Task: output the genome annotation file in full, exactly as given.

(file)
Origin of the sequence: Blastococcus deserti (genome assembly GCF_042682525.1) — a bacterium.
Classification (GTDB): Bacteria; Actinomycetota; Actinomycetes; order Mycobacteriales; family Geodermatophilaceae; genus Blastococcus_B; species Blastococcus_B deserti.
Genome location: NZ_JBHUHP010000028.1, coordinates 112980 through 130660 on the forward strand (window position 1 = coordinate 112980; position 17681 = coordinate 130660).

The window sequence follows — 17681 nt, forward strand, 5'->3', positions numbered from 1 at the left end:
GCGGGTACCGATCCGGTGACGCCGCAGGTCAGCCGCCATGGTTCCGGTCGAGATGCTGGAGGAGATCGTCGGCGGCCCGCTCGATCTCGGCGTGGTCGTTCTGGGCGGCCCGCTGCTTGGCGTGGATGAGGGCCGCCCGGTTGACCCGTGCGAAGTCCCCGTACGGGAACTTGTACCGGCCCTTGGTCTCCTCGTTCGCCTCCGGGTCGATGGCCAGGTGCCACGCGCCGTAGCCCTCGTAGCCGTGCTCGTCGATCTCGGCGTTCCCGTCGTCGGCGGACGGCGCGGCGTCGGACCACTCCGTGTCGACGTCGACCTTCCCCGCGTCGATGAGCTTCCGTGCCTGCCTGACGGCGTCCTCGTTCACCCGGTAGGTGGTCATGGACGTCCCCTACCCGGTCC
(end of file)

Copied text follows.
Origin of the sequence: Blastococcus deserti (genome assembly GCF_042682525.1) — a bacterium.
Classification (GTDB): Bacteria; Actinomycetota; Actinomycetes; order Mycobacteriales; family Geodermatophilaceae; genus Blastococcus_B; species Blastococcus_B deserti.
Genome location: NZ_JBHUHP010000028.1, coordinates 112980 through 130660 on the forward strand (window position 1 = coordinate 112980; position 17681 = coordinate 130660).

The window sequence follows — 17681 nt, forward strand, 5'->3', positions numbered from 1 at the left end:
GCGGGTACCGATCCGGTGACGCCGCAGGTCAGCCGCCATGGTTCCGGTCGAGATGCTGGAGGAGATCGTCGGCGGCCCGCTCGATCTCGGCGTGGTCGTTCTGGGCGGCCCGCTGCTTGGCGTGGATGAGGGCCGCCCGGTTGACCCGTGCGAAGTCCCCGTACGGGAACTTGTACCGGCCCTTGGTCTCCTCGTTCGCCTCCGGGTCGATGGCCAGGTGCCACGCGCCGTAGCCCTCGTAGCCGTGCTCGTCGATCTCGGCGTTCCCGTCGTCGGCGGACGGCGCGGCGTCGGACCACTCCGTGTCGACGTCGACCTTCCCCGCGTCGATGAGCTTCCGTGCCTGCCTGACGGCGTCCTCGTTCACCCGGTAGGTGGTCATGGACGTCCCCTACCCGGTCC